SPAA is also concerned about “aspects of the Treasurer’s announcement that the Film Finance Corporation, the Australian Film Commission and Film Australia will merge to form the new Australian Screen Authority (ASA), effective 1 July 2008. We understand that the new rebate cannot be used alongside the FFC – or the new ASA; however we are apprehensive that the new agency is not used to par back the historical role of direct investment in those films which are difficult to fund internationally.”

Brian Rosen, Chief Executive of the Film Finance Corporation is also upbeat: “The coming together of the agencies (FFC, AFC and Film Australia, effective July 1, 2008) combined with the tax offset, I believe shows enormous confidence in the ability of Australian filmmakers to expand their funding opportunities and make a greater range of films here and internationally.” Rosen also noted that before the establishment of the FFC, the AFC was the Government’s primary film agency (Film Australia was always a separate producing entity) and he saw no reason why the amalgamation would not work. “It is a decision driven by a desire to reduce the number of agencies with which the Government has to deal.” Ideally, the outcomes would be the same, but with greater efficiency.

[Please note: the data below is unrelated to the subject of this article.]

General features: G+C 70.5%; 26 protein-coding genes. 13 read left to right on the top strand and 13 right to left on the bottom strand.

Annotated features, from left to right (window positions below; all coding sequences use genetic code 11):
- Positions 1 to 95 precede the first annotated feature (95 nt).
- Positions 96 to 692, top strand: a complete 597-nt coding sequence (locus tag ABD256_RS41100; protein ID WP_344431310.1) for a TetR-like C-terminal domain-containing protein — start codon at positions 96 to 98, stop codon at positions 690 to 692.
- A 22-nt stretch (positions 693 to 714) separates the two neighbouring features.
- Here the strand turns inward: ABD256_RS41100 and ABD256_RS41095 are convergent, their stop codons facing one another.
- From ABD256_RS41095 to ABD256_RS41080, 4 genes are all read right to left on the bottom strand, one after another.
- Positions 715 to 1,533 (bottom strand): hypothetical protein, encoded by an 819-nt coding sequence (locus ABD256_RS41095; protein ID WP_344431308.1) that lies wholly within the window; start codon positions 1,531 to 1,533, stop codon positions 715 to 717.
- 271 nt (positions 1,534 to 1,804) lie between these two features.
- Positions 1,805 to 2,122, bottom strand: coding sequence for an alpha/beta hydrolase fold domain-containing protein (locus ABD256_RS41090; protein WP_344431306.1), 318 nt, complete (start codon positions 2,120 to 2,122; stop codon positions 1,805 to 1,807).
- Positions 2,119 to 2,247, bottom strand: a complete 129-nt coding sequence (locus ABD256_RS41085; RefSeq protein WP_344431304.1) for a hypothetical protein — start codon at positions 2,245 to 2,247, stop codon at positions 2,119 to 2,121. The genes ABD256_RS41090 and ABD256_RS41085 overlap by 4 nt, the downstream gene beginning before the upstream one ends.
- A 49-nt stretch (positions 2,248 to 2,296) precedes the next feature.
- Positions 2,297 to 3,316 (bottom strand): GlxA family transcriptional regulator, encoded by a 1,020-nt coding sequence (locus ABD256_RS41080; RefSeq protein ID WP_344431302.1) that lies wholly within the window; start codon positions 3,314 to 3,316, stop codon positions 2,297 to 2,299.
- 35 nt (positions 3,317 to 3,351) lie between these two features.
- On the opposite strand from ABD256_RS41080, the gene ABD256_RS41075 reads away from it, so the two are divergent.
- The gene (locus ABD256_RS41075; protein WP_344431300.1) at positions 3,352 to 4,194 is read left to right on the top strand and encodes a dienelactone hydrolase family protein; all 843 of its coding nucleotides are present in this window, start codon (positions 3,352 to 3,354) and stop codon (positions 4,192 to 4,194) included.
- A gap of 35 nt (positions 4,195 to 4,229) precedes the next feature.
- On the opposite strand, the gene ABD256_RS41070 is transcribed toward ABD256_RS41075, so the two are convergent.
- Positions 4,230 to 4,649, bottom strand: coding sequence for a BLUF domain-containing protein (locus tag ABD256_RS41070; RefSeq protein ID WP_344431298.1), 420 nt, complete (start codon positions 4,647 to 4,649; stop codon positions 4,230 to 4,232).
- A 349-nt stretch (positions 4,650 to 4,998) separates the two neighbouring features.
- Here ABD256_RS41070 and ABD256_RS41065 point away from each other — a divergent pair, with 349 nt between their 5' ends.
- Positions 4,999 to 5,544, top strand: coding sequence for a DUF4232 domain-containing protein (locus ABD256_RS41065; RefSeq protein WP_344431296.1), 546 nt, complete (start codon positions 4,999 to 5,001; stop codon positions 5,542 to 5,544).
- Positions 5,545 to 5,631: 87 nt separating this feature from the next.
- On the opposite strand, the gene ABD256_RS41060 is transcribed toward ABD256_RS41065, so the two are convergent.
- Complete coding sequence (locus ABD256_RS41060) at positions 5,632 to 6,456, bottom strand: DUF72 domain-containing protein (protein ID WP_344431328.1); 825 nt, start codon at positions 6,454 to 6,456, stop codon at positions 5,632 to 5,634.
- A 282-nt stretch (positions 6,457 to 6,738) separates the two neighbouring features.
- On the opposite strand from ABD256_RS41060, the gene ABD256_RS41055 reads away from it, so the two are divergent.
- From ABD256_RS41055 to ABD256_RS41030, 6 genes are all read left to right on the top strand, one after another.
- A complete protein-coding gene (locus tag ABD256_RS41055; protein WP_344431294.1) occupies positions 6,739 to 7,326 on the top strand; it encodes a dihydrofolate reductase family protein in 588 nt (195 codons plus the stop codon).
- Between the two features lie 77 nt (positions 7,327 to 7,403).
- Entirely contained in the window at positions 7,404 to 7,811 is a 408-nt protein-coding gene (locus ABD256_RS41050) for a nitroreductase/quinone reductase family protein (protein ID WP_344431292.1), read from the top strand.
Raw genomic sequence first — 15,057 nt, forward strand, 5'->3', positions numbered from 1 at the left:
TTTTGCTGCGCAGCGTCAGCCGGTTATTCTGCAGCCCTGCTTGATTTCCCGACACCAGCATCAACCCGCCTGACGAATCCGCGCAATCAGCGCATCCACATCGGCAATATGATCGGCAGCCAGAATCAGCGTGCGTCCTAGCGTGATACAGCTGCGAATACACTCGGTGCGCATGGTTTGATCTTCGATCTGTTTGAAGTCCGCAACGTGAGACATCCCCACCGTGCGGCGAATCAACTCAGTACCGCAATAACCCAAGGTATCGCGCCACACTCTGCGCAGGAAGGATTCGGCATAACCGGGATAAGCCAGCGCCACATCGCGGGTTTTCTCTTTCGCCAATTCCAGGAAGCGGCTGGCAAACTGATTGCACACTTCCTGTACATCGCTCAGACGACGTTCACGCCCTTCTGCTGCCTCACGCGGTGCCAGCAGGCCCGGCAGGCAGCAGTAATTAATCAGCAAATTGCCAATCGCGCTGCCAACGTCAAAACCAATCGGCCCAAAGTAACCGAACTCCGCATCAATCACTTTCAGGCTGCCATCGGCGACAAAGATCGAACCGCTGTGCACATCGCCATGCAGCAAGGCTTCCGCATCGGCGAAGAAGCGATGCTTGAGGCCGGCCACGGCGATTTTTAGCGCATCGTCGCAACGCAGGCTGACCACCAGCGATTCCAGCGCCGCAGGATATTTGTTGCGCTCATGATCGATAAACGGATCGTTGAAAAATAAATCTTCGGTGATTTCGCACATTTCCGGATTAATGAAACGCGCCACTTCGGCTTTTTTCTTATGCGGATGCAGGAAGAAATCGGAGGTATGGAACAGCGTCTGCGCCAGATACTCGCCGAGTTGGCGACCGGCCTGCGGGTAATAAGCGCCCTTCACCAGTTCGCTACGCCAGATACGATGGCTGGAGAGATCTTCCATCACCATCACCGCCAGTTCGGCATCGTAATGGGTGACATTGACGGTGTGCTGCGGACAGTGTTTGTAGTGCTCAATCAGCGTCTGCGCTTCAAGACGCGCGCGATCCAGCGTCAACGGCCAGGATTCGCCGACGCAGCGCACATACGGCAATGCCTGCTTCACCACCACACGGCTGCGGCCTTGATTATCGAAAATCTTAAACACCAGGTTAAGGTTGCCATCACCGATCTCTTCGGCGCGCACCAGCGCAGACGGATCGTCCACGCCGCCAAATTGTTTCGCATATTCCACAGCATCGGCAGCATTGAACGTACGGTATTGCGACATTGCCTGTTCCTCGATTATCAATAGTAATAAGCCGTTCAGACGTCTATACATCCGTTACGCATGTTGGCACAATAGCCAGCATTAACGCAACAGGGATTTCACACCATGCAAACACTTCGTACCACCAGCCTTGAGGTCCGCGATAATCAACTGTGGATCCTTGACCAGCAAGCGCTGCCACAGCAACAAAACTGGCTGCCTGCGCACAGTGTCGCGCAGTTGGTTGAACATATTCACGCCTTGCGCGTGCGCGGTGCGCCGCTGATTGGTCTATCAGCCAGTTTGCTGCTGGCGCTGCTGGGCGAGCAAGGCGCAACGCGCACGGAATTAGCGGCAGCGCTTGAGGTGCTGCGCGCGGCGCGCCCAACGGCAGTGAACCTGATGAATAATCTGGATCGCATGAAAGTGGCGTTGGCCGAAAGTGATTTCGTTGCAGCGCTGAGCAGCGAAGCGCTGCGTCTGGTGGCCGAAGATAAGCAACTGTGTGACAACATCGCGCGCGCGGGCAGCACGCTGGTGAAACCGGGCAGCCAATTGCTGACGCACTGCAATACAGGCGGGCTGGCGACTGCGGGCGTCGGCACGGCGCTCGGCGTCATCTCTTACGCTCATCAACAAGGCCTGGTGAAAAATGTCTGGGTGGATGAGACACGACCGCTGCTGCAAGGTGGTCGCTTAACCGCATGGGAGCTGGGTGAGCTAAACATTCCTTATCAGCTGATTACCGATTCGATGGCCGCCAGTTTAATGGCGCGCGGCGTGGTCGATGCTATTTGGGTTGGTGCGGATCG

"a significant new support measure to stimulate higher levels of investment"

“The Government has responded strongly to the need to increase the volume of production,” said AFC Chair Maureen Barron. “The new rebate is a significant new support measure to stimulate higher levels of investment in the industry.”

This is all genuine reform and welcome; it has taken considerable backroom work by SPAA (including face to face discussions with Prime Minister John Howard) in which the case for film and tv production to be seen as business was outlined. Film and TV production generates $600 million in spending annually (including offshore productions) and is a vital export generator for Australia – exporting not only services but cultural kudos as well, which has a ripple effect on tourism and other areas of trade. It isn’t just a line in the Arts portfolio; that’s the perception that has snagged policy for so long.